FWIW, the simple fact that someone is a monastic does not mean they are an advanced meditator or even that they meditate. Where I am, we have loads of monasteries and Buddhist centers every one of which is staffed by monks. I don't think a single one of them do any actual sitting. Contrast that with my Zen lineage. We have, oh, five lay priests? I think the last monk in our tradition stateside was in the 70s. In contrast to the monastics in the area, however, our daily sitting practice runs at least an hour and half and up to five hours on the weekend.
The fact of the matter is that monk, nun, or some guy who manages a hardware, it store really doesn't matter who trains you. I would also argue that it doesn't even matter what tradition they come from. Look, you've got at least five years of consistent, daily practice before you start to make any real headway in samatha. In other words, you won't be working with the jhanas any time soon. You will, however, be working with your breath and just about any tradition can help you with that. More importantly, the group you start sitting with will help lay down the groundwork of your practice. I've been doing Zen for 15 years now, but I personally started sitting with Dhammakaya two years prior. Now, say what you want about that order, but they got me following my breath and sitting everyday. So many people fail to make it even that far in their practice...and for that, I'm eternally grateful to those guys. Don't worry about rarified states. They'll come. But only after you've put an effort into establishing the meditation habit.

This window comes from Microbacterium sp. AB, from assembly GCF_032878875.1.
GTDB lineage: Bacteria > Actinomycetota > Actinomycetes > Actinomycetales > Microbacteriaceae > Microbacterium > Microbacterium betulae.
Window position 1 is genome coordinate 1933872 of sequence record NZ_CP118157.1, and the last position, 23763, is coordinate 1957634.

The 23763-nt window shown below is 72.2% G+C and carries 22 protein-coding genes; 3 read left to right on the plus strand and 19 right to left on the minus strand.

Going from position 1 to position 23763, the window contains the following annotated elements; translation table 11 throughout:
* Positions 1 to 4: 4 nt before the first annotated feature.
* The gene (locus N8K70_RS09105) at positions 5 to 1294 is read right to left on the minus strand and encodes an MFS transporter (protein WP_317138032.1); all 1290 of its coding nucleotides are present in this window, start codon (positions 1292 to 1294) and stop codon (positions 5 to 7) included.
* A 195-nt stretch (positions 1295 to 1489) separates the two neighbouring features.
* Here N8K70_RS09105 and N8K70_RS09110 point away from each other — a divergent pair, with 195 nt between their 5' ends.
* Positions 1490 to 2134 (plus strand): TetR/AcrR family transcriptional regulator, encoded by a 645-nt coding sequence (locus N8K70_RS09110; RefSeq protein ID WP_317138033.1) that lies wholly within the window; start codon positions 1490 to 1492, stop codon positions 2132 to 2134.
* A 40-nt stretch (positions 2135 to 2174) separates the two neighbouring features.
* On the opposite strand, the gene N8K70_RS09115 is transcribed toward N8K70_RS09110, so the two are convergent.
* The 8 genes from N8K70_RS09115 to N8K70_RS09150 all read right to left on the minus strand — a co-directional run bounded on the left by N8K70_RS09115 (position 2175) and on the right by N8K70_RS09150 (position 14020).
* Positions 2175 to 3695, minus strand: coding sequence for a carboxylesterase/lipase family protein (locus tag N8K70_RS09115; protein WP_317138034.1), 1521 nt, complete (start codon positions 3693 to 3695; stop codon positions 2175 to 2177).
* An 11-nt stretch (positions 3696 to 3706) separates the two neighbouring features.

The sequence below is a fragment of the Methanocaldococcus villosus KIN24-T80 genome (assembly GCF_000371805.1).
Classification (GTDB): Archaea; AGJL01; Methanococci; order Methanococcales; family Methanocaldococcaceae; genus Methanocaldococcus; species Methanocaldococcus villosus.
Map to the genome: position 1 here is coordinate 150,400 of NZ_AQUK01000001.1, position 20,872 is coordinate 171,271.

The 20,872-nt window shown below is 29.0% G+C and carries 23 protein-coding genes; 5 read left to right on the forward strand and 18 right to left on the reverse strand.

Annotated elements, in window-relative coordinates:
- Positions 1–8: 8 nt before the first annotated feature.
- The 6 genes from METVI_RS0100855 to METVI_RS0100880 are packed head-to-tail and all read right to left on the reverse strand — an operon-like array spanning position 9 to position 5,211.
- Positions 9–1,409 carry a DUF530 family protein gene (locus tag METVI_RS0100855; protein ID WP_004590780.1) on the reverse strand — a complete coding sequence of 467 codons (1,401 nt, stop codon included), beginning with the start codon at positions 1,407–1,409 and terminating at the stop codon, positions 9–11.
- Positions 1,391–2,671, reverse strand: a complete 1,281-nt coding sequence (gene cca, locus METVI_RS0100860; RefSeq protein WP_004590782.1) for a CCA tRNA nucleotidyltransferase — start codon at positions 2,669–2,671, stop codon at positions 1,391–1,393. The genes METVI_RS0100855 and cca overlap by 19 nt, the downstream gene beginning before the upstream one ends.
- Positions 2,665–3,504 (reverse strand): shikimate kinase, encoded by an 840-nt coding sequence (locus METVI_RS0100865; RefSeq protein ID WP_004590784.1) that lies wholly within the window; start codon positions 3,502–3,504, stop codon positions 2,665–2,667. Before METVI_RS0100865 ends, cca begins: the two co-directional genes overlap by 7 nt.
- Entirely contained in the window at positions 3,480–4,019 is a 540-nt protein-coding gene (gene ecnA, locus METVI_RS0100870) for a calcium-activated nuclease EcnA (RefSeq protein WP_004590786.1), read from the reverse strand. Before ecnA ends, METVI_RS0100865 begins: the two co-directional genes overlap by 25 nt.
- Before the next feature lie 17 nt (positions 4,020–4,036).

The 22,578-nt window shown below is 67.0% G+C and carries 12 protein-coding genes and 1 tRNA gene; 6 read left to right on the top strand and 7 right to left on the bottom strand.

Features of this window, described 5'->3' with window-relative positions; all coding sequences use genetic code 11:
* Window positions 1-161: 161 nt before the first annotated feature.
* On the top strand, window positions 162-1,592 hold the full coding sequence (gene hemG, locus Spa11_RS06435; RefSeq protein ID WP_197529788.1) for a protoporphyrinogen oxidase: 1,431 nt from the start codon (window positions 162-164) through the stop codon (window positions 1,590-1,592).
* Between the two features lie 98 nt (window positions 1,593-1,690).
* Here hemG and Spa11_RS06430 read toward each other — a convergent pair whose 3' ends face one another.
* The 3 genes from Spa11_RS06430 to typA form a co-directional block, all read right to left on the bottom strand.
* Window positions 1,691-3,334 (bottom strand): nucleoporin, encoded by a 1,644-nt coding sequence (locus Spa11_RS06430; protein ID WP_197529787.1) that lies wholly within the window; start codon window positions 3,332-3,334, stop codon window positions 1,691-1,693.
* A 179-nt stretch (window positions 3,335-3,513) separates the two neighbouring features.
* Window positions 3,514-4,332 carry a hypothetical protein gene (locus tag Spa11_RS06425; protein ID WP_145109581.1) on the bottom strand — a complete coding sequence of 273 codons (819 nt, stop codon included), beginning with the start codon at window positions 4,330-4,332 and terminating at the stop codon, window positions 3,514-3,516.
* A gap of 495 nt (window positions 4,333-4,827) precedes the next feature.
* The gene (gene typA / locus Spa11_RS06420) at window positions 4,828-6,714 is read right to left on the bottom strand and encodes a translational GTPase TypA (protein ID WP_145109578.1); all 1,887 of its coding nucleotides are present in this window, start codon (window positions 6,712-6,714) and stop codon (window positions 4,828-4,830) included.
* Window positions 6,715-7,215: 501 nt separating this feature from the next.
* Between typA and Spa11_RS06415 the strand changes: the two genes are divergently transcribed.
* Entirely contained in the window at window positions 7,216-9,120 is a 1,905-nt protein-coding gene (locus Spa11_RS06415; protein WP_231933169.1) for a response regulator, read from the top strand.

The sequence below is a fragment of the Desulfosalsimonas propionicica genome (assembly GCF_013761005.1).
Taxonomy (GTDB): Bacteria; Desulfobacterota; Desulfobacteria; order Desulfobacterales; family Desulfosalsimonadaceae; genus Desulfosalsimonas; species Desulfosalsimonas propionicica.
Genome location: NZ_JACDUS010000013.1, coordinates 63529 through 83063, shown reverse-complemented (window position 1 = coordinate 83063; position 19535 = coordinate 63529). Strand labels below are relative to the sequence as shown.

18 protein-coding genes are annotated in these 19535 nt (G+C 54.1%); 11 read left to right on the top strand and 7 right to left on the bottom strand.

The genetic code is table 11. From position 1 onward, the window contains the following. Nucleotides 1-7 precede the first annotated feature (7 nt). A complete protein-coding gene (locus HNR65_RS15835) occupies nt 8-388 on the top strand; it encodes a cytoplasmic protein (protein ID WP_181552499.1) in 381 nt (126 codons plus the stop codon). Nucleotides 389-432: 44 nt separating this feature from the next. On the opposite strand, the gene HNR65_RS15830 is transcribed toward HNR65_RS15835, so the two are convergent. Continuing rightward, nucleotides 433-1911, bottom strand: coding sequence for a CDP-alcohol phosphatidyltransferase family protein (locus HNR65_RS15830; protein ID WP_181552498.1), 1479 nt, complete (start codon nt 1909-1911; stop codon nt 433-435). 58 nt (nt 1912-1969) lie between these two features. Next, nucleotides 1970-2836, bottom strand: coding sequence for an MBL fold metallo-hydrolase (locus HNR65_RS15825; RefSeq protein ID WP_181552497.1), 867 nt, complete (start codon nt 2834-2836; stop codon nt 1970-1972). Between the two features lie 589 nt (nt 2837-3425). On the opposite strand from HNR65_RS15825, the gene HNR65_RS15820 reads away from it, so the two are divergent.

If I were in your shoes, I'd go on an introductory jhana retreat at a place like Henepola Gunaratana's monastery in WV or one of the workshops that someone like Leigh Brasington runs throughout the country. Learn the basics from them. Next, I would find a local meditation community and sit with them regardless of what they practice. No one really has to know what you are doing on the cushion. The important part is to start sitting with people and to develop a consistent practice. Who knows? You might even find that the leader of the group knows what they're talking about and that you are actually more interested in, IDK, the Shingon esotericism they teach than you are in jhana work. If not, well, then go on other jhana retreats in a lineage that resonates with you. Retreats are a mandatory part of samatha practice anyway.
It should be obvious, but if you take anything away from this, my advice is to just start sitting. Don't worry about teachers, jhanas, or results. At this stage of the game, the act of getting your butt on the cushion every day is far more important than any of that.